• any major illnesses or surgeries you've had and when
  • a list of all the medications you take, the dosages and how long you've been taking them

Other Information to Write Down

  • any chronic conditions you have
  • all allergies, including drug and food allergies
  • the names of your pharmacist and all your doctors, with their addresses and telephone numbers
  • family history of illnesses, such as cancer, heart disease, diabetes and mental illness
  • the name and phone number of an emergency contact and/or caregiver
  • the name, policy number, address and telephone number of your health insurance company
  • whether you have an advance directive or living will
  • organ donor authorization
  • opinions and correspondence from specialists and other medical procedures
  • history of any counseling recieved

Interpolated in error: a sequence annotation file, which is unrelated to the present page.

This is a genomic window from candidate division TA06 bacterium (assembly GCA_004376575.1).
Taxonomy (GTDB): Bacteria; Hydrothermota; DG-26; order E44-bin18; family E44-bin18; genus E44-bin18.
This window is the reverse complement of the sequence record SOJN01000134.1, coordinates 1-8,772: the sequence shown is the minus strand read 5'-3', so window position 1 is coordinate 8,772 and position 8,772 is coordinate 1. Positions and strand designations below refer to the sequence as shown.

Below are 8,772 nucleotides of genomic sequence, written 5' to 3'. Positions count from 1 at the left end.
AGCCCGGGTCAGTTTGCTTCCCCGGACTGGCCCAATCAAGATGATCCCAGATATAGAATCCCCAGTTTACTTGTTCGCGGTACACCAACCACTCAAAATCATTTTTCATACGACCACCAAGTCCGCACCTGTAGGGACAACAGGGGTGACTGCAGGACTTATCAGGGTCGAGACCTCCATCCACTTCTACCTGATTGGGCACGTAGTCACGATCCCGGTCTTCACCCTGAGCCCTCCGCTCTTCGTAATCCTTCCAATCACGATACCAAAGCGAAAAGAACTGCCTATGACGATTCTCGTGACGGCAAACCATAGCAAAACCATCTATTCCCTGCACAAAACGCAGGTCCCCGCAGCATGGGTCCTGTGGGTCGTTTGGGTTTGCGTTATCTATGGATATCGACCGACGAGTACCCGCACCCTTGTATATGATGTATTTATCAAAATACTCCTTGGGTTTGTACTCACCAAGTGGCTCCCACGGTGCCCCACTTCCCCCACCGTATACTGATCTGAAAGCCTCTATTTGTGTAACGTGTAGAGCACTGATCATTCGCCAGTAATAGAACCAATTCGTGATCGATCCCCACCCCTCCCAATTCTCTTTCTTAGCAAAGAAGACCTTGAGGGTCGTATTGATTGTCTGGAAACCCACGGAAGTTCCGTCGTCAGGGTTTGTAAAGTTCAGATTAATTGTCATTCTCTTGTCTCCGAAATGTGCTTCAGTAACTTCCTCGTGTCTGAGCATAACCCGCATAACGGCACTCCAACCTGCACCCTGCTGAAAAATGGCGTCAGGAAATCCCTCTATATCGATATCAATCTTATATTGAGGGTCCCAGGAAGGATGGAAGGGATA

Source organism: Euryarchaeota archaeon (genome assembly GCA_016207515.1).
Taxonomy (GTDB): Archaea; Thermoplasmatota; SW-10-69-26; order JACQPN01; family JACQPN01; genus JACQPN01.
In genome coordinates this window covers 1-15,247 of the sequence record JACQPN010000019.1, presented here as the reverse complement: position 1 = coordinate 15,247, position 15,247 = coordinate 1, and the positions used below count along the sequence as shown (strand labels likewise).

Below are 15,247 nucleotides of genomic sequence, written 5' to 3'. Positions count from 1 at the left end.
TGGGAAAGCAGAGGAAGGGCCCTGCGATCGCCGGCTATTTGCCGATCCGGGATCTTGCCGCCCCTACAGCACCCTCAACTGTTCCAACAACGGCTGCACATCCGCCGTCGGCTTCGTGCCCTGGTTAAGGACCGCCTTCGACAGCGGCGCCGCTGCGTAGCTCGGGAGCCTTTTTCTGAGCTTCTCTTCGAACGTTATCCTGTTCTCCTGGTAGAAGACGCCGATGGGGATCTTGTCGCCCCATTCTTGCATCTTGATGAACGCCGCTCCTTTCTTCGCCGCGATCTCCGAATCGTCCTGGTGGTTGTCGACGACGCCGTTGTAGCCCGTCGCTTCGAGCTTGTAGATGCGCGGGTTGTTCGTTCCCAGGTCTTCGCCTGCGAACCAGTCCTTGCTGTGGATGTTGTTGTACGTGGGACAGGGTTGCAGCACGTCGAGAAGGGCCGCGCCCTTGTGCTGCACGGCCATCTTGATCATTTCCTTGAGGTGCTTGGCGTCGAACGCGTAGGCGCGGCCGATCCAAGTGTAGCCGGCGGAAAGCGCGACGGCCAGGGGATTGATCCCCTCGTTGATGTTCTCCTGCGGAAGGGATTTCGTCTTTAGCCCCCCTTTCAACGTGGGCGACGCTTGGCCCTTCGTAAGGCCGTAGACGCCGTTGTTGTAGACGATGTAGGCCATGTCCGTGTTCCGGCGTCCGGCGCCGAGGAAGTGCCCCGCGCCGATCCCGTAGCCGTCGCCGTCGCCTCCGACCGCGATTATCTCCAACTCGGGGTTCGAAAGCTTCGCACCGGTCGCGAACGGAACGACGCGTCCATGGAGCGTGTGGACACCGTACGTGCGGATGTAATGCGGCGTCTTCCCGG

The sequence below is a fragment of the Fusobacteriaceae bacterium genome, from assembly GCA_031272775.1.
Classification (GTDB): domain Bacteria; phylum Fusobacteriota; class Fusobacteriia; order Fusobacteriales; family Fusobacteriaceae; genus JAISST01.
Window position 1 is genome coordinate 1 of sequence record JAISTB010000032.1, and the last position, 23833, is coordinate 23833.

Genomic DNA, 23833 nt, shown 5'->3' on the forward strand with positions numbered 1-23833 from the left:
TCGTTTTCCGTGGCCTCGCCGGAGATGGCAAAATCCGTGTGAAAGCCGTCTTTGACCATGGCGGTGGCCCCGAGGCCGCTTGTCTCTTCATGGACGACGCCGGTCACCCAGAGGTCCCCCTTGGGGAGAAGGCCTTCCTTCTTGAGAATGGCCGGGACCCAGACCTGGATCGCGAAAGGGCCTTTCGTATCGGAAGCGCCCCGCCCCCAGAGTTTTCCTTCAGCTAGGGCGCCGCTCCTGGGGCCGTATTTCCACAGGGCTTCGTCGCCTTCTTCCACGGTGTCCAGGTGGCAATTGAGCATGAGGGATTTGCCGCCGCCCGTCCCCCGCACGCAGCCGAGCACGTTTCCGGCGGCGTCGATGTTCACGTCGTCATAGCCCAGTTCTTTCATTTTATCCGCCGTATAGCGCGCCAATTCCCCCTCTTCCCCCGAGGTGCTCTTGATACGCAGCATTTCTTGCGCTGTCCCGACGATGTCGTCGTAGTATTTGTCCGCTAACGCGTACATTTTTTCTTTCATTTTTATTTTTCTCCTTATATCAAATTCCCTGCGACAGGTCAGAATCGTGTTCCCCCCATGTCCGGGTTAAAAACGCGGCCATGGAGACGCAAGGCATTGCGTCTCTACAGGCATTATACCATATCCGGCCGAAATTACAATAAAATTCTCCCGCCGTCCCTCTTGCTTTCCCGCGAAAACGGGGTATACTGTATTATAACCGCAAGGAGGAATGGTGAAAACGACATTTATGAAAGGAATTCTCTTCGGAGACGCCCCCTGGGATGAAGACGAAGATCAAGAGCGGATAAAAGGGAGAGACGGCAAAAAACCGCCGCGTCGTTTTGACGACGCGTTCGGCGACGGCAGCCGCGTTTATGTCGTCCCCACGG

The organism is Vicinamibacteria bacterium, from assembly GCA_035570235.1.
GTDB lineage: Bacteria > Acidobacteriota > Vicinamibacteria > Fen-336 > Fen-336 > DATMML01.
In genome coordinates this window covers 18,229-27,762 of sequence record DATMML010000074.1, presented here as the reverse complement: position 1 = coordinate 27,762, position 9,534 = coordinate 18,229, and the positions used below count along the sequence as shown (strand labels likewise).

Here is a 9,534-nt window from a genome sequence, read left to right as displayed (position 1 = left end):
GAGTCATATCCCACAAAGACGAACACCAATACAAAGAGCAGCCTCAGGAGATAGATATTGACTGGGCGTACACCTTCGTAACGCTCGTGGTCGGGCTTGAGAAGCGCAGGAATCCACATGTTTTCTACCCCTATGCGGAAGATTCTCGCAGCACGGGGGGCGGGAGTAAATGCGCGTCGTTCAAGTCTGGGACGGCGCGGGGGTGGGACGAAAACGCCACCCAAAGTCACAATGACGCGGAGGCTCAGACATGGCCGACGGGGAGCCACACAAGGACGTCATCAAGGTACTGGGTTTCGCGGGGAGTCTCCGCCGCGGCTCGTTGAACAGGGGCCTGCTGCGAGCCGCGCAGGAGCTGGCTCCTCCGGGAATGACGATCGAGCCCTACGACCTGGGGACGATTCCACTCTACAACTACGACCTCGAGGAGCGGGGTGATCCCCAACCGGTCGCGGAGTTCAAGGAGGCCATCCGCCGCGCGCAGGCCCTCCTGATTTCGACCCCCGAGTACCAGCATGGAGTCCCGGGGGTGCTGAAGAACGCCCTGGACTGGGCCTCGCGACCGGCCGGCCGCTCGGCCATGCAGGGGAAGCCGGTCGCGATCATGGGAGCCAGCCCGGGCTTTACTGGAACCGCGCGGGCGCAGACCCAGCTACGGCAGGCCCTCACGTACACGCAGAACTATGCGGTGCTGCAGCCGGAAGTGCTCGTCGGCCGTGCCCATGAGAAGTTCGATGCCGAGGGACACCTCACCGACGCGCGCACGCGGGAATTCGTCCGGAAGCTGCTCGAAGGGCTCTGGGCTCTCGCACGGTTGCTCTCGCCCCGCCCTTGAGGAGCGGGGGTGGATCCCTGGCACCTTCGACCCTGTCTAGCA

• lifestyle habits: smoking, drinking, sleep, exercise, eating (how much, how often)

And for a great online tool for writing your health history, check out My Family Health Portrait at



Use this handy medication record,, to keep track of your loved one’s medications. Share it with their doctors and make some copies for family members.



Checklists for screening and health at any age:

Women: Stay Healthy at 50+ Checklists for your health:

Men: Stay Healthy at 50+ Checklists for your health:

You want to take good care of yourself and your family, but have lost the health insurance you had or do not have the coverage you need for all your health care concerns. Finding a clinic and navigating program benefits may be confusing at best. The good news is that the U.S. Department of Health and Human Services, Health Resources and Services Administration (HRSA) has identified helpful web-based tools to assist you.

Search Affordable Clinics: HRSA’s Online Find a Health Center Search Tool -

  • Find a federally funded health center located near you.
  • Search for health facilities by address, state or county.
  • If you need help with your search, contact the HRSA Information Center at the toll-free number, 1-888-275-4772, to speak with an Information Specialist who will assist you.